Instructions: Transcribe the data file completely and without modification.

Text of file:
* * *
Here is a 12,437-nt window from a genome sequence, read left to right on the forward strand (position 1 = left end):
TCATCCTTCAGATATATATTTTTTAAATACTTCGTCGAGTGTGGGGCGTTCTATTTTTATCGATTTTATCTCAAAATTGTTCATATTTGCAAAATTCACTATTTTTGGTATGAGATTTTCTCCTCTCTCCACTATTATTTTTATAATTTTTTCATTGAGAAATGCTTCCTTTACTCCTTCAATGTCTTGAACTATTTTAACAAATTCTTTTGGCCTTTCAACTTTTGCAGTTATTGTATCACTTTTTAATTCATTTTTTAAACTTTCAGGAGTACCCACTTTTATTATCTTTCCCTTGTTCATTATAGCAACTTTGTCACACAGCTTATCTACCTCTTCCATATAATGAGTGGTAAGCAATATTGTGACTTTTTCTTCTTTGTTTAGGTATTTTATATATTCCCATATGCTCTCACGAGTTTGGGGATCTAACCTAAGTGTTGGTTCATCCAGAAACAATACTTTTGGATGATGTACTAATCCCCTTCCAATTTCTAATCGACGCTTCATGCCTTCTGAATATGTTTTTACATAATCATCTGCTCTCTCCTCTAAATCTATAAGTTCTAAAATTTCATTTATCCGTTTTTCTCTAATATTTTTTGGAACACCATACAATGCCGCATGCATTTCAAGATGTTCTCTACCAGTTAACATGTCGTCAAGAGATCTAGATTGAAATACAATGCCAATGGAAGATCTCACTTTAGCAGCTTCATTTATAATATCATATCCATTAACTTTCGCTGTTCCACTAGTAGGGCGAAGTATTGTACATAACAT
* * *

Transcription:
Here is a 12,437-nt window from a genome sequence, read left to right on the forward strand (position 1 = left end):
TCATCCTTCAGATATATATTTTTTAAATACTTCGTCGAGTGTGGGGCGTTCTATTTTTATCGATTTTATCTCAAAATTGTTCATATTTGCAAAATTCACTATTTTTGGTATGAGATTTTCTCCTCTCTCCACTATTATTTTTATAATTTTTTCATTGAGAAATGCTTCCTTTACTCCTTCAATGTCTTGAACTATTTTAACAAATTCTTTTGGCCTTTCAACTTTTGCAGTTATTGTATCACTTTTTAATTCATTTTTTAAACTTTCAGGAGTACCCACTTTTATTATCTTTCCCTTGTTCATTATAGCAACTTTGTCACACAGCTTATCTACCTCTTCCATATAATGAGTGGTAAGCAATATTGTGACTTTTTCTTCTTTGTTTAGGTATTTTATATATTCCCATATGCTCTCACGAGTTTGGGGATCTAACCTAAGTGTTGGTTCATCCAGAAACAATACTTTTGGATGATGTACTAATCCCCTTCCAATTTCTAATCGACGCTTCATGCCTTCTGAATATGTTTTTACATAATCATCTGCTCTCTCCTCTAAATCTATAAGTTCTAAAATTTCATTTATCCGTTTTTCTCTAATATTTTTTGGAACACCATACAATGCCGCATGCATTTCAAGATGTTCTCTACCAGTTAACATGTCGTCAAGAGATCTAGATTGAAATACAATGCCAATGGAAGATCTCACTTTAGCAGCTTCATTTATAATATCATATCCATTAACTTTCGCTGTTCCACTAGTAGGGCGAAGTATTGTACATAACAT